What is the best approach to mapping between Entity, View Model or dataContract.

For example I've seen the following modelling structures for SOA.

WCF -> DataContract distributed to client.

Middle-tier -> Models and Interface with then mapped to repository type and eventual a concrete class which implements a ORM.

In some cases I've seen reflection used, others just setting the properties and third-party libraries like AutoMapper for C#.

What is the most effective way to keep your system "easy to maintain" and functional or horses for courses?

EDIT: Question wasn't focused on Microsoft, I've used SOA for java and the same problem happens regarding mapping. I'm asking about direct mapping vs. reflection and etc? Its really got nothing to do with ORMs.


    public interface IProduct { //bundle of properties and method signatures }

    public abstract class Product  implements IProduct { //implementation }

    public class Product extends Product implments IProduct { //implements and do stuff}

    public class Product extends Product implments IProduct { //implements and do stuff}

    public class ProductController 
      public IActionResponse Save(IProduct product)
          //save to sapMD repository
          IAction actionMd = ((thesolution.repositories.sapMD.Product)product).Save();

           //save to sapCRM repository
          IAction actionCrm = ((thesolution.repositories.sapMD.Product)product).Save();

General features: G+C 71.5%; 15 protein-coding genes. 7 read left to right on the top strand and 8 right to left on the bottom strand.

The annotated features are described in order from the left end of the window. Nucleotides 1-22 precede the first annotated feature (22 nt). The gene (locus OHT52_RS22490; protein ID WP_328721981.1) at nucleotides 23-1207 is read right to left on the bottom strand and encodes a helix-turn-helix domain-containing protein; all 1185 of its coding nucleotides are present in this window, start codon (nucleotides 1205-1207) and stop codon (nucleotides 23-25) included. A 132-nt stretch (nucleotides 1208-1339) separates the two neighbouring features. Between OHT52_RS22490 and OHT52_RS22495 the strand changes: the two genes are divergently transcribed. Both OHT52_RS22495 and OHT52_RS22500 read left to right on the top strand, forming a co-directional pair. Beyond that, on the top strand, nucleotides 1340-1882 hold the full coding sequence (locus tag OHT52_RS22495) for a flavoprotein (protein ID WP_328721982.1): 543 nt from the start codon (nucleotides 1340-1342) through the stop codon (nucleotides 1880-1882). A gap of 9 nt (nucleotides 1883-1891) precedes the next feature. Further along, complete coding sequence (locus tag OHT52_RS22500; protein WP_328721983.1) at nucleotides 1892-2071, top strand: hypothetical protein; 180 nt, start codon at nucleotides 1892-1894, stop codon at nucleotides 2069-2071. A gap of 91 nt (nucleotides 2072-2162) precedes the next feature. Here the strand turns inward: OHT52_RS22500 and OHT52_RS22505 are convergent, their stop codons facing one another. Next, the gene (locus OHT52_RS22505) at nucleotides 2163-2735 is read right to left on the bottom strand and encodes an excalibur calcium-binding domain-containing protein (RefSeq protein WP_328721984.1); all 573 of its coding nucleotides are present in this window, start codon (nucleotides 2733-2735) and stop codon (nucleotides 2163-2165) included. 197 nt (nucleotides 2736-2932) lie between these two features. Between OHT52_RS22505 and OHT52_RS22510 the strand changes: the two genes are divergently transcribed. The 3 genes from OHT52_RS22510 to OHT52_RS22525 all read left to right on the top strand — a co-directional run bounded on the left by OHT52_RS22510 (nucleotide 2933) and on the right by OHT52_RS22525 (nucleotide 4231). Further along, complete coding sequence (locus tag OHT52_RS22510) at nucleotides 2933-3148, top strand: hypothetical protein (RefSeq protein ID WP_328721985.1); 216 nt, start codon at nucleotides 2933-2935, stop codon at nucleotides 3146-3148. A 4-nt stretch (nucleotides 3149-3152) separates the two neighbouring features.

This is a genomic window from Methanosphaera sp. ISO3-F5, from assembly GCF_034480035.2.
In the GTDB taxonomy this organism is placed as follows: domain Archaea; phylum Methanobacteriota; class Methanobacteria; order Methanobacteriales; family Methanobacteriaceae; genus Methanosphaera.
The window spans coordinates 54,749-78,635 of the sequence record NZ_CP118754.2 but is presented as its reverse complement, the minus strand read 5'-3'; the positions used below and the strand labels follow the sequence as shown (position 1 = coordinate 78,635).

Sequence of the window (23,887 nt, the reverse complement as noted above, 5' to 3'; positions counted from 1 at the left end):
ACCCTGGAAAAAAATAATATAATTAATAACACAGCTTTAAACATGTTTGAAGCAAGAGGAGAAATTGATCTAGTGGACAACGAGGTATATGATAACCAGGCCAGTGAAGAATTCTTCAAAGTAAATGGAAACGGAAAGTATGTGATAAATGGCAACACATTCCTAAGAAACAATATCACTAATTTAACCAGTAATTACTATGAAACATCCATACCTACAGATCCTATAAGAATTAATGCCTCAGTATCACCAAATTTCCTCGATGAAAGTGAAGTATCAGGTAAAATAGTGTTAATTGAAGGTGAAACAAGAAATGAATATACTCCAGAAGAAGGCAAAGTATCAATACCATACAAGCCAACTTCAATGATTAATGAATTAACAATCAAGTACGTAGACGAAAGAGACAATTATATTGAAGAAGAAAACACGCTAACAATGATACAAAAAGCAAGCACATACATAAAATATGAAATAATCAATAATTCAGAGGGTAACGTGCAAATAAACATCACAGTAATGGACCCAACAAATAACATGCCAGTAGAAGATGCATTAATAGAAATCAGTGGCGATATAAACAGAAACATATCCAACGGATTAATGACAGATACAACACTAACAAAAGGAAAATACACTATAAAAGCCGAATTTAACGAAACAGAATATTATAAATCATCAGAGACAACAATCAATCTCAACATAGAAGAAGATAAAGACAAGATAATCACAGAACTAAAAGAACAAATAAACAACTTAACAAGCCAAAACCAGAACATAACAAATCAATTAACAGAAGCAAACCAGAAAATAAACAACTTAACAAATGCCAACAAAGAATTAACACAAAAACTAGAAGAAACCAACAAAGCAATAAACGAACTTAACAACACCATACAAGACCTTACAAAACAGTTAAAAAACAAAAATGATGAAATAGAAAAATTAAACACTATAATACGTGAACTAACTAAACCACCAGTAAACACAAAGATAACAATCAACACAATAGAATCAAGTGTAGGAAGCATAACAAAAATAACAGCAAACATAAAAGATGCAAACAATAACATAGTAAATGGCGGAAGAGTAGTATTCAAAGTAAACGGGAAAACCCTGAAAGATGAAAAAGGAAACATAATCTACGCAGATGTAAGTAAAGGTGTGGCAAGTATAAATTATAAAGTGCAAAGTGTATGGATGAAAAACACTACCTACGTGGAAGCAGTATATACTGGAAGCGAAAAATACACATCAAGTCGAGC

IActionResponse response = new thesolution.message.product.ActionResponse(); 
          return response;


      //XSD JAXB or etc.


//your service method

public class ProductServices ... {

  public thesolution.DataContracts.ResponseAction Save(thesolution.DataContracts.Product product){

    // so now how do you map back to IProduct manually, reflection or etc.


  • 2
    You might want to accept answers to your questions as a way to encourage folks to participate. – S.Lott Jul 14 '11 at 9:55

Personally I've had success with Domain Driven Design (DDD). DDD is not suitable for everyone.

However I suspect if you're using Service Oriented Architecture (SOA) then you may have suitably complex business logic to abstract away so that it can be changed independently of your architecture.

DDD and SOA have a kind of symbiosis. I don't have any direct resources to link, however Udi Dahan does training courses regarding using DDD & SOA.

Update: Heres a video of Udi Dahan giving a talk about using DDD with SOA.


Take the hint.

If it was easy, Microsoft would not have invented so many choices. If you Google "Entity Framework", you'll find even more (POCO EF4, etc.)

You can read articles like this: http://blogs.msdn.com/b/esql/archive/2007/12/14/entityframework_5f00_orm.aspx

Sadly, it's hard because -- possibly -- Microsoft has a lot of internal politics. All of their products need a place in the architecture, so there's a lot of mappings among all the various pieces and parts. It's hard for Microsoft to simplify anything. (Oracle may have the same kind of problem.)

If you step away from the Microsoft World View, however, it's still difficult, but it may not be quite so complex. Fewer products means fewer mappings.

Many folks use Object-Oriented databases (with no mappings) or very simple ORM tools (with very simple mappings in exactly one place.)

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